EULAR 2022 (VIRTUAL)—Since its discovery in the 1950s, prednisone has revolutionized our ability to care for patients with rheumatic disease. However, prednisone has two faces—good and evil. And despite a growing array of old and novel therapeutics, prednisone remains a prominent part of care for many patients with systemic lupus erythematosus (SLE).
At the 2022 Congress of the European Alliance of Associations for Rheumatology (EULAR), Guillermo Ruiz-Irastorza, MD, PhD, professor of medicine, BioCruces Bizkaia Health Research Institute, Hospital Universitario Cruces, University of the Basque Country, Bizkaia, Spain, shared data from his institution regarding its approach to glucocorticoid usage in SLE.
A Patient with Severe SLE
A 52-year-old woman with severe SLE was admitted with acute onset of fever, hemoptysis, bilateral lung infiltrates and hypoxia. One month earlier, she was diagnosed with lupus nephritis class IV and treated with 200 mg of hydroxychloroquine daily, 10 mg of prednisone daily (maximum dose 20 mg) and 500 mg of intravenous cyclophosphamide every 14 days as per the Euro-Lupus protocol, adding 125 mg of methylprednisolone with each cyclophosphamide dose.1 Bronchoalveolar lavage confirmed diffuse alveolar hemorrhage. Blood cultures grew Streptococcus pneumoniae, which was treated with antibiotics.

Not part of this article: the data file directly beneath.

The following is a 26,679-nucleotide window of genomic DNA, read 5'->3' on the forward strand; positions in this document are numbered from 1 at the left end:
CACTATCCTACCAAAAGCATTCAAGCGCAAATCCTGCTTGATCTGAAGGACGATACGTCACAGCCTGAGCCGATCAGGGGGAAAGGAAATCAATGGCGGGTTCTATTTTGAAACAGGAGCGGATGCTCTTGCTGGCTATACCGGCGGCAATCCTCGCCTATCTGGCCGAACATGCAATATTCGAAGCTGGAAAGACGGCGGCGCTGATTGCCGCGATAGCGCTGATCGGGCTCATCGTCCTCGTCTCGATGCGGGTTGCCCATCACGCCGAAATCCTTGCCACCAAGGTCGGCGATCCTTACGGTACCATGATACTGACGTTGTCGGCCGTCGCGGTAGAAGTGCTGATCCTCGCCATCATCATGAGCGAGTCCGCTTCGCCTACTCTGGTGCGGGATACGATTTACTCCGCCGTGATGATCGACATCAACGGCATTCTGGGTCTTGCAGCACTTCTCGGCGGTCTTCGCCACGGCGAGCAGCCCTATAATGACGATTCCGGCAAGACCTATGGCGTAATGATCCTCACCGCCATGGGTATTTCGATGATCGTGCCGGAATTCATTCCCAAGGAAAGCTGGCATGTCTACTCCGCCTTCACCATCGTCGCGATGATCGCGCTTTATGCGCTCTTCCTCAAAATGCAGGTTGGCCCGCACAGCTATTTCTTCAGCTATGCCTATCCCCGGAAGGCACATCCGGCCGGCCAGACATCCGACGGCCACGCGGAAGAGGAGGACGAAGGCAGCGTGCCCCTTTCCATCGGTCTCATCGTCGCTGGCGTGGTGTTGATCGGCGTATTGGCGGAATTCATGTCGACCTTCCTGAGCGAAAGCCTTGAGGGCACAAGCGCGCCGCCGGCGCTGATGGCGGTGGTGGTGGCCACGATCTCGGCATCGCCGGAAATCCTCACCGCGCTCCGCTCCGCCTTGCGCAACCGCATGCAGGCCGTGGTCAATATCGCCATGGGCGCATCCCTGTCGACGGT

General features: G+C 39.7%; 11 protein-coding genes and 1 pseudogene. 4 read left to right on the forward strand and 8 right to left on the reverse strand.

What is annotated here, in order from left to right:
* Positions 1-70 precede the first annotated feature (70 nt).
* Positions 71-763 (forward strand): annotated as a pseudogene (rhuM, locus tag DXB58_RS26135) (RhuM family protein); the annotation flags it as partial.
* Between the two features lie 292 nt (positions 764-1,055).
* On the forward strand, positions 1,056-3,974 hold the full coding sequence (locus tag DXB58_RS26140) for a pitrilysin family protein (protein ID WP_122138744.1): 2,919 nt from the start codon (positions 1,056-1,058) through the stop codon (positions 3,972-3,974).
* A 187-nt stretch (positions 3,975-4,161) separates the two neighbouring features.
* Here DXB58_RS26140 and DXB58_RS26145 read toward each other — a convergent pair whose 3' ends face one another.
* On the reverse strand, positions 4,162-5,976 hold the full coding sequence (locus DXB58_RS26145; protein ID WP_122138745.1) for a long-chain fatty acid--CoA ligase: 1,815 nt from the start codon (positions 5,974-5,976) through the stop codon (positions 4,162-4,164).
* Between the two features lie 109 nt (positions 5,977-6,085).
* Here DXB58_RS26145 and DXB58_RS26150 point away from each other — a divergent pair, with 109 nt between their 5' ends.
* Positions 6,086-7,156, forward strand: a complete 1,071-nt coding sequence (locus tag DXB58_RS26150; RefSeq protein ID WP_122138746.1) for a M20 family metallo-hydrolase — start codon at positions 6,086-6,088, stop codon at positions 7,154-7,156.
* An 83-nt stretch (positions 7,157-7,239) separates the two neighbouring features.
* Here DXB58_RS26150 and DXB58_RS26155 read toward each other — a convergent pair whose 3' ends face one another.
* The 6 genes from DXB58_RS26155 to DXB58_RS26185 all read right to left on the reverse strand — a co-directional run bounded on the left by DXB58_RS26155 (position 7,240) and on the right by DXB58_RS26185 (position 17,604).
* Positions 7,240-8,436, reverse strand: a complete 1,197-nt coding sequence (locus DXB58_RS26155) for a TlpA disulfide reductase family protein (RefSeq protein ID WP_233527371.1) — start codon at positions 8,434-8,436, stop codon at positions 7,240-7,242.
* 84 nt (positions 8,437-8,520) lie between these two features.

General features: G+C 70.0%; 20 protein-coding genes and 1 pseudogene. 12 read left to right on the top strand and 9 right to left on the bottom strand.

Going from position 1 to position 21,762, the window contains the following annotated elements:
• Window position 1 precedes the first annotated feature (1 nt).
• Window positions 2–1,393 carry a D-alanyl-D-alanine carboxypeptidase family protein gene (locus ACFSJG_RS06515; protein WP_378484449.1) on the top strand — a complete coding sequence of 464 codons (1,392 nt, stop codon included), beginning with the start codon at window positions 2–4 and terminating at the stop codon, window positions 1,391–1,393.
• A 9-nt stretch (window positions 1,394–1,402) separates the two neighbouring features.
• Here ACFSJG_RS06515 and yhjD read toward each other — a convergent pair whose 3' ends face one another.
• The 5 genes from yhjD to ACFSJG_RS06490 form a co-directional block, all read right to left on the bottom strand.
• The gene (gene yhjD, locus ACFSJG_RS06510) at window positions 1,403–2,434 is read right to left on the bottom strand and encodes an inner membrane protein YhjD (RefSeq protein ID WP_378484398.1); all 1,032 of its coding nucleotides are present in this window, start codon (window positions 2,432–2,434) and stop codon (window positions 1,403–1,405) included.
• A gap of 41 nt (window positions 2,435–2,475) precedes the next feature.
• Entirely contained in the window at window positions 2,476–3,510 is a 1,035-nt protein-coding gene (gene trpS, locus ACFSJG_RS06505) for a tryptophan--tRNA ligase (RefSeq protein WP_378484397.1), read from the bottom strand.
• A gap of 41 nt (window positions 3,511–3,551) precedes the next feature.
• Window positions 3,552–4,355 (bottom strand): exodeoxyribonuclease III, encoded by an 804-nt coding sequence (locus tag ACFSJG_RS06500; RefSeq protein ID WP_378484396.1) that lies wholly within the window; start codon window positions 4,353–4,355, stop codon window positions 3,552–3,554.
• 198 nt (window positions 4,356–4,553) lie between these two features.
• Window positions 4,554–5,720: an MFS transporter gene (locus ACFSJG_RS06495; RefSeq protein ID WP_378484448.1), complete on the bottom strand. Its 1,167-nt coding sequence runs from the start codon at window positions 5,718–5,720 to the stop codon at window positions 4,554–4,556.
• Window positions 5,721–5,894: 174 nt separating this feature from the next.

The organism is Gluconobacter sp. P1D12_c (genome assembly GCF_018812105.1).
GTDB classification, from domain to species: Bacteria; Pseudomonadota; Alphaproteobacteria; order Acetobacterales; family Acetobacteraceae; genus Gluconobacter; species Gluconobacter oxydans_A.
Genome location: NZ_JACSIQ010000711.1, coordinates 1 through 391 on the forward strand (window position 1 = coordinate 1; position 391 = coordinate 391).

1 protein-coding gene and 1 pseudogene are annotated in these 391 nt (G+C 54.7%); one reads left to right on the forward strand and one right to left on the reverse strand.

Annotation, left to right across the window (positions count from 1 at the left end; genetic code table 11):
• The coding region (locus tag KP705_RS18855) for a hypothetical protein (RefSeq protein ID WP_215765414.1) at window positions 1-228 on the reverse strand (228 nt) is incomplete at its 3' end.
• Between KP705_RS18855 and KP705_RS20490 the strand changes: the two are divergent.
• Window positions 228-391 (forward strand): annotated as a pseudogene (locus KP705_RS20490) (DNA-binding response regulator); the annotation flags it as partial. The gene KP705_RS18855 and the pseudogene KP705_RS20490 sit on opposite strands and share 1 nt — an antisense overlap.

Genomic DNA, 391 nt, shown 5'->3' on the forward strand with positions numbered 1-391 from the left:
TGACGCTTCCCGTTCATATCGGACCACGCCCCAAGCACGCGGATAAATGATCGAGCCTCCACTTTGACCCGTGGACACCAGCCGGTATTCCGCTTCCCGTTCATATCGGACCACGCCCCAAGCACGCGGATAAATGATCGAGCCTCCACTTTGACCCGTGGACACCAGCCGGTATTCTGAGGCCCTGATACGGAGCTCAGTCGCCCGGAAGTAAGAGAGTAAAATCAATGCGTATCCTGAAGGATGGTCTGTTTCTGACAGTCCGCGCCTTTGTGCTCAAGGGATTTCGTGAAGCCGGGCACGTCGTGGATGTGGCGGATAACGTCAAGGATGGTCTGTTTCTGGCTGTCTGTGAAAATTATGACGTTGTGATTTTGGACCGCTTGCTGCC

For treatment of severe SLE, she received 250 mg of intravenous methylprednisolone daily for three days, and rituximab was added to her prior regimen. Her prednisone taper was resumed as per center protocol, with no increase from her pre-flare dose of 10 mg daily. Her oxygenation status improved, and she ultimately achieved a complete renal response.
2 Faces, 2 Mechanisms of Action
Glucocorticoids operate via two separate mechanisms of action: genomic and nongenomic.2 The genomic effects of glucocorticoids occur when binding to the cytosolic glucocorticoid receptor to induce or inhibit the synthesis of regulator proteins. The genomic mechanism of action is fully active from both an anti-inflammatory and toxic perspective at a 30–40 mg dose of prednisone daily.
On the other hand, the nongenomic effects of glucocorticoids, which don’t induce regulator proteins, occur only at high doses (e.g., 125 mg of prednisone daily, with peak effect at 250–500 mg daily).2 Nongenomic effects are anti-inflammatory, but nontoxic.
“We could say in a simplistic view that the genomic way is the ‘crappy’ way since patients suffer toxic effects,” Dr. RuizIrastorza explained. “The nongenomic way is the ‘cool’ way in which we have big anti-inflammatory and immunomodulatory effects without the toxicity.”